Spreadsheet::ParseExcel is a general-purpose library that enables the execution of automation and analysis scripts as well as data import and export functions on Excel files. Additionally, the product offers a compatibility layer for Perl-based web apps that process Excel files.
Barracuda ESG (Email Security Gateway) is one product that makes use of the open-source library. Chinese hackers targeted it in late December by taking advantage of a vulnerability in Spreadsheet called CVE-2023-7101.To compromise appliances, use ParseExcel.
Barracuda determines, in association with cybersecurity firm Mandiant, that UNC4841 is the threat actor responsible for the attacks. UNC4841 took advantage of the vulnerability to insert the malware “SeaSpy” and “Saltwater.”
Barracuda deployed ESG mitigations on December 20. On December 29, 2023, Spreadsheet::ParseExcel version 0.66 was released along with a security update that fixed CVE-2023-7101.
The most recent actively exploited vulnerability added to KEV is CVE-2023-7024, a heap buffer overflow problem in WebRTC on the Google Chrome web browser.
A heap buffer overflow vulnerability in Google Chromium WebRTC, an open-source project that enables real-time communication between web browsers, could allow an attacker to cause crashes or even execute code, according to CISA’s description of the vulnerability.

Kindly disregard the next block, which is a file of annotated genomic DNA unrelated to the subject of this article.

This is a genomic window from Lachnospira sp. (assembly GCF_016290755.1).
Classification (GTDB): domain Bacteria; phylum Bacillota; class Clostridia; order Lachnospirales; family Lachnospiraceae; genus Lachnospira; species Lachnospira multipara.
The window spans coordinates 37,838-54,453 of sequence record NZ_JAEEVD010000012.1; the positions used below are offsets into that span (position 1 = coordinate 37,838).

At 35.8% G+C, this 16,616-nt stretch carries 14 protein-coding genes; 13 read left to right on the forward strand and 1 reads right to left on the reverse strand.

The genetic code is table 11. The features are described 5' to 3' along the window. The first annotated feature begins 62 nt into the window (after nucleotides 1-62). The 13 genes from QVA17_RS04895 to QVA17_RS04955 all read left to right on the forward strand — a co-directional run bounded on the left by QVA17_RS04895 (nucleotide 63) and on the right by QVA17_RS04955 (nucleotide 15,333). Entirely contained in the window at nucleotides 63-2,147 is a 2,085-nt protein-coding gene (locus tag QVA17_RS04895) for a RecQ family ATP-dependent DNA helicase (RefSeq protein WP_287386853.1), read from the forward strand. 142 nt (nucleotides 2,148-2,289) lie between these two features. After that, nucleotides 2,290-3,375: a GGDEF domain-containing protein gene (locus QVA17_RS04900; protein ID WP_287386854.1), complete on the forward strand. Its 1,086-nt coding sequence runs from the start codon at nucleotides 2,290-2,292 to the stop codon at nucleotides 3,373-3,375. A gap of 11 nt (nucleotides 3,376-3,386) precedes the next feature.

“WebRTC-enabled web browsers, such as Google Chrome, may be affected by this vulnerability,” the organization continues.
Google’s Threat Analysis Group (TAG) found the vulnerability, and on December 20, versions 120.0.6099.129/130 for Windows and 120.0.6099.129 for Mac and Linux were released as an emergency update to address it.
This was the eighth zero-day vulnerability that Google patched in Chrome for 2023, highlighting the time and effort that hackers continue to invest in locating and taking advantage of vulnerabilities in the popular web browser.
A useful tool for companies worldwide seeking to improve vulnerability management and prioritization is CISA’s KEV catalog.